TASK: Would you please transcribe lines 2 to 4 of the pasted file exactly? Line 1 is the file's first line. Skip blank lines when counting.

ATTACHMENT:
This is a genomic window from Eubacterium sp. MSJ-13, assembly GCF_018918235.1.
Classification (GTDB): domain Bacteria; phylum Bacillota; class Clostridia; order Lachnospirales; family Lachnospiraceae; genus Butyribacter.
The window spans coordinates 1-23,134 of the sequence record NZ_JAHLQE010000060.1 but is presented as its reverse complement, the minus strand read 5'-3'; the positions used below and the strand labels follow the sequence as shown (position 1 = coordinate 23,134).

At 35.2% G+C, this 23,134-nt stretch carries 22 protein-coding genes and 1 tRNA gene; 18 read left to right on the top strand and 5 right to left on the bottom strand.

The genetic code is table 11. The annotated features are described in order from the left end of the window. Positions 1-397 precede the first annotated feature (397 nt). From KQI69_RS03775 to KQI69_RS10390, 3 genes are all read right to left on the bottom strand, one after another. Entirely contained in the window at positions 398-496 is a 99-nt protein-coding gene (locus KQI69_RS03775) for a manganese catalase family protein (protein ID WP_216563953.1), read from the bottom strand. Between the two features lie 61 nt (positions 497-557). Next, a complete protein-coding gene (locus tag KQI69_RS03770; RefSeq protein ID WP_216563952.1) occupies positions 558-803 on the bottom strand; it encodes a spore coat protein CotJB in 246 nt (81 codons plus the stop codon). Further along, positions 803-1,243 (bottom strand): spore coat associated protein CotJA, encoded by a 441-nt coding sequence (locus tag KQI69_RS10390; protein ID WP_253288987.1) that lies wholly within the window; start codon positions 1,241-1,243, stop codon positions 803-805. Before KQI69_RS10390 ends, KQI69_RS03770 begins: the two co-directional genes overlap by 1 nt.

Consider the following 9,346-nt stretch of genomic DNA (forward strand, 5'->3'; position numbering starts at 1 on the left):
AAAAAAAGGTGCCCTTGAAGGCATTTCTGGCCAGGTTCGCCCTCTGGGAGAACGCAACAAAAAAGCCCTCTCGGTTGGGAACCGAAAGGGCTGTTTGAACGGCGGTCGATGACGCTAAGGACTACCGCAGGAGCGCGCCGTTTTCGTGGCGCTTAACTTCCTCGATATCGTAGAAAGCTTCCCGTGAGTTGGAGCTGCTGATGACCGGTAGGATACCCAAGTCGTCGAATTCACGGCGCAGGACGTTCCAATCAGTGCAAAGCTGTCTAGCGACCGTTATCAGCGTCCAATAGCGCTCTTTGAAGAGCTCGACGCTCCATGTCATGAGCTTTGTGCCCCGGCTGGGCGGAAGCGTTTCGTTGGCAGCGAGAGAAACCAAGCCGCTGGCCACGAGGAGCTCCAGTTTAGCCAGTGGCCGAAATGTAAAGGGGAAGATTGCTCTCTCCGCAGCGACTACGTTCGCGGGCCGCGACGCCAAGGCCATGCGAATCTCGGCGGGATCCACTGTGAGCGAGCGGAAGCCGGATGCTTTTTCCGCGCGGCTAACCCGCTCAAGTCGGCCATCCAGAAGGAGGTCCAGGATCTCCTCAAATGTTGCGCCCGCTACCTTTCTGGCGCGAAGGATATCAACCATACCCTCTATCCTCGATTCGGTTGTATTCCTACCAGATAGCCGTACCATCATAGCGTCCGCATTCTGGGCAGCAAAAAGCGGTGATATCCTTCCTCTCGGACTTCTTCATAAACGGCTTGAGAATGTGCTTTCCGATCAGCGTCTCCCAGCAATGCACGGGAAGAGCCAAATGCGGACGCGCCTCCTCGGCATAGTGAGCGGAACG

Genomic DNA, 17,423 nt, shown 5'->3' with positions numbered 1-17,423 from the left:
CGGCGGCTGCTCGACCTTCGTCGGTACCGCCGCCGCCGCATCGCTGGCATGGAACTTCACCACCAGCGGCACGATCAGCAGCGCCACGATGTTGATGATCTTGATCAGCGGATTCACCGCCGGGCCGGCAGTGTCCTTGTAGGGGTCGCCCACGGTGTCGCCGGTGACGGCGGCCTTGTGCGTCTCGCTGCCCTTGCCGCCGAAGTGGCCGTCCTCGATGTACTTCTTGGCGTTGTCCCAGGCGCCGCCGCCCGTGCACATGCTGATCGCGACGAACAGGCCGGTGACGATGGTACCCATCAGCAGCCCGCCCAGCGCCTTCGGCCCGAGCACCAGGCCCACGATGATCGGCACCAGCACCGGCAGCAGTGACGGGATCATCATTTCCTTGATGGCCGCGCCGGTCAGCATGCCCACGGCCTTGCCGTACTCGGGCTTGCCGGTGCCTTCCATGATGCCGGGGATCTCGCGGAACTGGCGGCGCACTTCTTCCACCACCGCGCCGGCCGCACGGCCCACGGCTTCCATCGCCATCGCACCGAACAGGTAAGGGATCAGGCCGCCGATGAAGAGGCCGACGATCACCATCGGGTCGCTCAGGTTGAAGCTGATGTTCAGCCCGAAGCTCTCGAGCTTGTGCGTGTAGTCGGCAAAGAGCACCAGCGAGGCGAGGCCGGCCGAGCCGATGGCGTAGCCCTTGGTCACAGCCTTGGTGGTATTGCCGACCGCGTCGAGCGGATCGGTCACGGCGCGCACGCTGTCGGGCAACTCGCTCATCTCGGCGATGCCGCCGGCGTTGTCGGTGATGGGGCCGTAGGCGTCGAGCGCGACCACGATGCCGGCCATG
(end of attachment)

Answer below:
Classification (GTDB): domain Bacteria; phylum Bacillota; class Clostridia; order Lachnospirales; family Lachnospiraceae; genus Butyribacter.
The window spans coordinates 1-23,134 of the sequence record NZ_JAHLQE010000060.1 but is presented as its reverse complement, the minus strand read 5'-3'; the positions used below and the strand labels follow the sequence as shown (position 1 = coordinate 23,134).

At 35.2% G+C, this 23,134-nt stretch carries 22 protein-coding genes and 1 tRNA gene; 18 read left to right on the top strand and 5 right to left on the bottom strand.